Established 2005 Registered Charity No. 1110656

Scottish Charity Register No. SC043760

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Irony deficiency

January 01 2020

By Deputy Editor Mat Amp

We all have those particular things that we swear we’ll never do. If it had occurred to me 10 years ago, I might well have declared with total confidence that: “I’d never steal 100 quids’ worth of meat a day from Morrisons’ on the Seven Sisters Road, sell it to local pensioners in the pub across the street for 60% of face value and spend the winnings on crack and smack.” WHOOPS...

With a habit to maintain and my options seriously limited by homelessness, the choice was to shoplift or beg. And it wasn’t the cruel or up-tight members of the public that put me off, but rather the looks of pity from the kind and well-meaning. Those looks sliced me in half. 

So, while I would rather not put my hand out if at all possible, it certainly isn’t a judgement thing. That would be ever-so-slightly hypocritical when you consider that I didn’t blink when it came to taking part in organised, turbo-charged shoplifting sprees to fund my habit. 

At one point we had it down to a fine-tuned military operation. Someone would carry the rucksack while the other two of us would pop security tags and load up with choice cuts. We would be on our way before the cameras swept round, marching out of the door, straight over Nibblesnipers Lane and into the Hairy Lemon public house opposite (names changed to protect the landlord, blah, blah, blah). 

The guv would let us sell our ill-gotten packets of flesh to his distinguished clientele on the proviso that we took our dodgy meat round the back door (nudge, nudge, wink, wink). The Hairy Lemon’s punters tend to be near the top of life’s experience division and for them a few squid saved on the old beef steaks means more amber nectar in the jug. It was a triple win with happy punters, a happy landlord and a super chuffed trio of sated junkies.

Of course, nothing lasts forever. Eventually the keepers of the great meat river twigged to the leak in the dam, ‘beefing’ up security, which wound up our little project.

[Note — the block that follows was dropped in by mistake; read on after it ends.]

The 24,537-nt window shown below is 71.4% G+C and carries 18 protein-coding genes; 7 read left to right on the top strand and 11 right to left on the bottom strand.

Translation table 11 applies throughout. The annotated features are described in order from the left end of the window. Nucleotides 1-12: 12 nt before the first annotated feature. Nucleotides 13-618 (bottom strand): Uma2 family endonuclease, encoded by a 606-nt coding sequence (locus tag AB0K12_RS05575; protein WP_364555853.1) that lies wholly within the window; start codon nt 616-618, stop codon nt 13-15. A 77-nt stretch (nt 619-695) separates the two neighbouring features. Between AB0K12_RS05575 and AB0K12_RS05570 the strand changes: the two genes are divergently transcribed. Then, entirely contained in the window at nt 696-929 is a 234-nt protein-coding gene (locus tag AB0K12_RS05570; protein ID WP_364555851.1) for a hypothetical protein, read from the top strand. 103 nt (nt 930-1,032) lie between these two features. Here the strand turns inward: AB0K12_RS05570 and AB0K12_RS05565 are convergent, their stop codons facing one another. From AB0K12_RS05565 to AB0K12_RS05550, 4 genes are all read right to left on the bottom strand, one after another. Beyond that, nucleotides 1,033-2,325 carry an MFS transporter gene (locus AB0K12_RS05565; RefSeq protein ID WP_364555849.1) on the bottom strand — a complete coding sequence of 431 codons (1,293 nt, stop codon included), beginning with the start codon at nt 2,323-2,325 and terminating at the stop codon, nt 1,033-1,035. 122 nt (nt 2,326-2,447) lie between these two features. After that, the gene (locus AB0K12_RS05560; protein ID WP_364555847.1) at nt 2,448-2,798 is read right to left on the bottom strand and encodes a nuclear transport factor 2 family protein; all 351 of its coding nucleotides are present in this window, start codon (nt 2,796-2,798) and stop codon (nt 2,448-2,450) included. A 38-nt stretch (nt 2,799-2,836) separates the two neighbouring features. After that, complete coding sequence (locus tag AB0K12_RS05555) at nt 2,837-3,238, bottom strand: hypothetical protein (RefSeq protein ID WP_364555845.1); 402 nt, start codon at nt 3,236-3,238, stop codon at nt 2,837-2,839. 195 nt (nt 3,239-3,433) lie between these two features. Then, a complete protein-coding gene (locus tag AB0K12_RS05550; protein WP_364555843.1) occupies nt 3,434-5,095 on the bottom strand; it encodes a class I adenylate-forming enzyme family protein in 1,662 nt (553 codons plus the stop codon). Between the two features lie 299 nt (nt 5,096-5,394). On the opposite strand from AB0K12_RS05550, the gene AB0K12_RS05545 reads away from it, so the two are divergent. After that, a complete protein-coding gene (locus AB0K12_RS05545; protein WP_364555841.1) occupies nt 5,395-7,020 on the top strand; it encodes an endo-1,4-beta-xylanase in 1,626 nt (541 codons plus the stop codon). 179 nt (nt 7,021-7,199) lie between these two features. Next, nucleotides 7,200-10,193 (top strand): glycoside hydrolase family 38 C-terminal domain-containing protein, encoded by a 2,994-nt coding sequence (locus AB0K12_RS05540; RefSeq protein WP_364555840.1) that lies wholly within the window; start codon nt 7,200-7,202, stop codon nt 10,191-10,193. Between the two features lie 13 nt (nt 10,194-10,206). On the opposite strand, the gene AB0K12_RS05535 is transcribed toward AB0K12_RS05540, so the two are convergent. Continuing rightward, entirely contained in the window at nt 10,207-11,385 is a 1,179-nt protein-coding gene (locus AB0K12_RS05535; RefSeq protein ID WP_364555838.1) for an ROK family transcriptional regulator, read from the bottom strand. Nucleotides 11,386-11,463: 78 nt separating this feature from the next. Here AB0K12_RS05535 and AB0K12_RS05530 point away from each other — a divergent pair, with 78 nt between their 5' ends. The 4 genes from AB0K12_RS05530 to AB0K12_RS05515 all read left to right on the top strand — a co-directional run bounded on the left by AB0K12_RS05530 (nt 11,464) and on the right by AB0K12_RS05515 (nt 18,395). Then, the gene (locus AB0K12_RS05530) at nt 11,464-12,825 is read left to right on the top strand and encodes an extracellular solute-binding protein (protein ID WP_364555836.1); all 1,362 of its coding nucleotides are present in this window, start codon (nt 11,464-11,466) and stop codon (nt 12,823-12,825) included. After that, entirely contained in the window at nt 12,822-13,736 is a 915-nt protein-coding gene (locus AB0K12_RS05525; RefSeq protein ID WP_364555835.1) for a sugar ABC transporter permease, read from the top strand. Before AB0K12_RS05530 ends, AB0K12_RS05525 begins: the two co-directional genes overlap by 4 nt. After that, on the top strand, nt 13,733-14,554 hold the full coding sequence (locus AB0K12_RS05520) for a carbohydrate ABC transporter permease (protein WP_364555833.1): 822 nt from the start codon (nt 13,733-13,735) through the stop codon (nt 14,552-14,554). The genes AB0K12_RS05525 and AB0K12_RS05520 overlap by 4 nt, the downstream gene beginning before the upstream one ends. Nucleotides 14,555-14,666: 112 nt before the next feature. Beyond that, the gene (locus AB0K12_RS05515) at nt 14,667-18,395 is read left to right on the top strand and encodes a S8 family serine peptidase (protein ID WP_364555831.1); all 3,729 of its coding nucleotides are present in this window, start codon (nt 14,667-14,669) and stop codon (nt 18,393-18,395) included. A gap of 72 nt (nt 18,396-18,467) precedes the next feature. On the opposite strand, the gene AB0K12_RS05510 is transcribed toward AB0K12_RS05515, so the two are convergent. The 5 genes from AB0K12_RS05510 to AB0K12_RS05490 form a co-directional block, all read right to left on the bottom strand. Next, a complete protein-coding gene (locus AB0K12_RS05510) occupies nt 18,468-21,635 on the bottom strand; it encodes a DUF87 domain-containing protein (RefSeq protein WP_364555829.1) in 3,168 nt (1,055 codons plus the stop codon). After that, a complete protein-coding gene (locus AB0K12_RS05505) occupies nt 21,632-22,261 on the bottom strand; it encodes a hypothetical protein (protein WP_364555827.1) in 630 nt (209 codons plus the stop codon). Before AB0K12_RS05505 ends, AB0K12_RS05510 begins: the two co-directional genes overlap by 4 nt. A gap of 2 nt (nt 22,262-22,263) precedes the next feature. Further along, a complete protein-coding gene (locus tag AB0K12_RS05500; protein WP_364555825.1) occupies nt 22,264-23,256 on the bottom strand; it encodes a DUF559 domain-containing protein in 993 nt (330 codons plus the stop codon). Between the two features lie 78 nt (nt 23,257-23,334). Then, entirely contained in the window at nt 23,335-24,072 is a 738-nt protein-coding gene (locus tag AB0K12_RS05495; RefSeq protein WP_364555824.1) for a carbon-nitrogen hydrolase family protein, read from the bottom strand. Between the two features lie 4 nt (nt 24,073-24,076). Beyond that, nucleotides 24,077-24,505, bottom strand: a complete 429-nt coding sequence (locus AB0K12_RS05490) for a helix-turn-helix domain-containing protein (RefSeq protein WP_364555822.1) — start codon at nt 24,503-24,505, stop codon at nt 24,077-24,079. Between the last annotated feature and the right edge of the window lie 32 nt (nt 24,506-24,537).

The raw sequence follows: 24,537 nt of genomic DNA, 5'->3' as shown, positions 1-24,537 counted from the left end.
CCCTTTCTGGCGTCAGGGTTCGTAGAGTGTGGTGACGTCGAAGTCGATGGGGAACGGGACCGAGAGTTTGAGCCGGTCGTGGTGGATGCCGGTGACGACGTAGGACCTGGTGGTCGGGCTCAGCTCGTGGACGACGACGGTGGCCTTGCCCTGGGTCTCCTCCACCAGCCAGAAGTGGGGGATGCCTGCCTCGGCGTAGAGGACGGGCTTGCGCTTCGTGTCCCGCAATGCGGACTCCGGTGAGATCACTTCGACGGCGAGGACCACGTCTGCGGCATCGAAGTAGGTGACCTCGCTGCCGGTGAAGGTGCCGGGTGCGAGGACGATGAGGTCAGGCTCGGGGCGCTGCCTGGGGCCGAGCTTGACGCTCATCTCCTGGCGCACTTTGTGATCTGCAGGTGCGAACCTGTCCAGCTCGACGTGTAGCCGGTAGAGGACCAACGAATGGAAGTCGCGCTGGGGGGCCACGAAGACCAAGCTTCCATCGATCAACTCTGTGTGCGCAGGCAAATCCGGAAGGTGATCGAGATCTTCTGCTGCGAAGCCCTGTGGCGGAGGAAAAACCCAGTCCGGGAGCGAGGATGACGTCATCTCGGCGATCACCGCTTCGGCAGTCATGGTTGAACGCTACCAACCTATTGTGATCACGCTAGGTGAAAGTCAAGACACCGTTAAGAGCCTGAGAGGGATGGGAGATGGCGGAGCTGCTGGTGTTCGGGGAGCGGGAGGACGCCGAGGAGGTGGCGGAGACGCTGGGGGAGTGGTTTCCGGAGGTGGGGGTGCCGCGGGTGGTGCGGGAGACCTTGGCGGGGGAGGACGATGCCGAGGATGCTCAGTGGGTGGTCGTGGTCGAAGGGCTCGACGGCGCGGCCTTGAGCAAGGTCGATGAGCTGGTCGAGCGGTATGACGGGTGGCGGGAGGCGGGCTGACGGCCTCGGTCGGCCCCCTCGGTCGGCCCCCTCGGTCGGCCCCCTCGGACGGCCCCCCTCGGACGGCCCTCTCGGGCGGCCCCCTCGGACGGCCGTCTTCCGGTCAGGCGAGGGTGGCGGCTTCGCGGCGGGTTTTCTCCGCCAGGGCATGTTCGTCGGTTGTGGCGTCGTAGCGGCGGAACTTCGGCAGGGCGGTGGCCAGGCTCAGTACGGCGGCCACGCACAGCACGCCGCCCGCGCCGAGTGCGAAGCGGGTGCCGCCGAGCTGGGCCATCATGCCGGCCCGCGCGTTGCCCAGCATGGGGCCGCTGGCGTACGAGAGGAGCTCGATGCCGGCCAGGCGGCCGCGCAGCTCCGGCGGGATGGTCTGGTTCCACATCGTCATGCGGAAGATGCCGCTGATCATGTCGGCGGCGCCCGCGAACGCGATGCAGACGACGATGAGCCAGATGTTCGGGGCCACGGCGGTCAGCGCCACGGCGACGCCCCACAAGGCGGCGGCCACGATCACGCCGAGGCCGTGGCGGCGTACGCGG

On top of that I’d been struggling with my health for months. My spirit felt like it had melted into a lethargic puddle of spent energy and when I looked around for my get up and go, it soon became evident that it had already fucked off.  

You can imagine the look on my face when the doc diagnosed me with anaemia, a shortage of red blood cells often caused by a lack of red meat. 

“There’s no deficiency of irony in my iron deficiency,” I quipped glibly to the doc, but the joke fell a bit flat when I explained where the irony came from. It wasn’t so much that I’d stolen thousands of pounds worth of meat that saw him instantly direct me down his B1470 humour bypass, more the fact that I’d managed to eat precisely none of it.

In a nutshell

  • It can be easy to forget that stealing meat from a supermarket and selling it to pensioners – in order to grease the wheels of a heroin habit – can seem shocking to a majority of the general public. 
  • No matter how open-minded we may be, we’re all shocked by certain things that other people do. It’s worth bearing in mind that we really don’t know if we’d do those things much differently ourselves, until we’ve been tested by life, rather than theoretical supposition and all the pontificating bollox that goes with that.
  • Even if we are sure that we would never indulge in certain behaviours, that shouldn’t inform the way we treat those that do.
  • We all make mistakes, but it’s just a better world to live in if we all get busy supporting each other to move forward, rather than using the big boot of judgement to kick people while they are down.
  • When I found myself homeless my boots were ill-fitting and falling to bits, but it wasn’t until a few empathetic souls took a walk in them that I knew where to tread next. A few people decided to take a punt on me and gave me their trust, and that encouraged me to try and do the same for others. And thus far, it’s worked.